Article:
In order to augment their water holding capacity
: The need to improve the available 39,000 tanks in the State in order to augment their water holding capacity was highlighted by experts in water management at a meeting held here on Saturday.
Addressing newsmen on the sidelines of Dhan Foundation's ‘Madurai Symposium,' which concluded on Sunday, the experts said that this had become imperative in the context of climate change because of which higher rainfall in coastal areas and deficient rainfall in interior places would coexist.
K. Palanisamy, Director, International Water Management Institute, Hyderabad, said that storage facilities should be augmented to improve capacity and also avert floods.
Water should be conserved through application of management technology in rehabilitation of tanks. He highlighted the need to form a technology-oriented institution to take technology to the field.
The implementation of technology should follow the Gujarat model.
There should be a capacity building programme for farmers to use cost-effective technology.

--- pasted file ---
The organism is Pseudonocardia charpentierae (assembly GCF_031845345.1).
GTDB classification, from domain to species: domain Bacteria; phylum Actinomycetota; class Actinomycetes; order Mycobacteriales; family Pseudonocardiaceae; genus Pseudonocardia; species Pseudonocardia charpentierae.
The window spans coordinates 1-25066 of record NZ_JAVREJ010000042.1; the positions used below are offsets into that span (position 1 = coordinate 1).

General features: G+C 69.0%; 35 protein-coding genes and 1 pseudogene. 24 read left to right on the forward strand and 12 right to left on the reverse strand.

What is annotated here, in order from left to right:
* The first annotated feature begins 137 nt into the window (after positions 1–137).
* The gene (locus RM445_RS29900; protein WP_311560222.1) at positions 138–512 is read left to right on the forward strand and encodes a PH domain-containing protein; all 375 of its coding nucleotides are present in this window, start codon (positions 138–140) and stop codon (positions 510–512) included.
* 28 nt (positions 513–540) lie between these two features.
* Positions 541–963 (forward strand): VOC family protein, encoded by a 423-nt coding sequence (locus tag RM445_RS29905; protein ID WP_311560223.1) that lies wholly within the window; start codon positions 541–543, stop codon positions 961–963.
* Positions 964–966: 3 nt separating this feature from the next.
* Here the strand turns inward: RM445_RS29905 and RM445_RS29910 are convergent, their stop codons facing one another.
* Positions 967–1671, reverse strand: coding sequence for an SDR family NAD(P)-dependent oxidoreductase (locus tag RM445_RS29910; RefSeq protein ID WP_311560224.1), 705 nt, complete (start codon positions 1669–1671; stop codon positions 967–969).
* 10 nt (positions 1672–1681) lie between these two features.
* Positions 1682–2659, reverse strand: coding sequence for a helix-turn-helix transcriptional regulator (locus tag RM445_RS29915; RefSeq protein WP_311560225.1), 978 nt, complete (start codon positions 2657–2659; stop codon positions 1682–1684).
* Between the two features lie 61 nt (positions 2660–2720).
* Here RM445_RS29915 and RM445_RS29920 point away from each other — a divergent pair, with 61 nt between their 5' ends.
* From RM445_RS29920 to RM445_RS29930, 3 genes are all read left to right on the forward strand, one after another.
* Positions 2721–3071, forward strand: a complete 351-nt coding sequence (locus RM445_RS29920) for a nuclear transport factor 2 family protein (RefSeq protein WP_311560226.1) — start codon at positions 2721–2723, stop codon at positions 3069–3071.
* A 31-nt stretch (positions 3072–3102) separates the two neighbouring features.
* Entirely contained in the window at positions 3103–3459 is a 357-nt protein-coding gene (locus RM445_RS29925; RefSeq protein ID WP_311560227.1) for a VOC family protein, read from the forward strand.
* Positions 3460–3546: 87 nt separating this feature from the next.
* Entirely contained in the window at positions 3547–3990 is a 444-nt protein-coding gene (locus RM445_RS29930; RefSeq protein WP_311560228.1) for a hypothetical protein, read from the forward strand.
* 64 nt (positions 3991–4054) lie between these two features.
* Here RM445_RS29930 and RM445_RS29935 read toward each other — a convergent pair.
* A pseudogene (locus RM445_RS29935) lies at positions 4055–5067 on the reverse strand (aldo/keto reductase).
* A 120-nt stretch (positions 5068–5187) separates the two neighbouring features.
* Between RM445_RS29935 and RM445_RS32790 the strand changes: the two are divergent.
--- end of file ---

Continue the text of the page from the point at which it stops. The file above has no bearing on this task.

He suggested that drip irrigation be made mandatory for farmers in areas not fed by water systems. Dr. Palanisamy was of the view that mechanisation of farming was the solution to labour shortage.
M. P. Vasimalai, Executive Director, Dhan Foundation, said that application of technology should start from the farmers. A. Gurunathan of Dhan Foundation said that though many technologies were available for water management, capacity building was essential to sustain them. He cited the example of M. Saverarpattinam in Ramanathapuram district where about 250 farm ponds had been created with the involvement of farmers.
M. Palanisamy, who is involved in rainfed farming development programme, said that climate change had hit rainfed crops badly. It had necessitated a delay of one month for sowing of seeds, from the usual Tamil month of Aadi, and led to frequent crop failures. Farmers, he said, should be allowed to carry the silt in water bodies for use in their fields.
Technology should be taken to small and marginal farmers.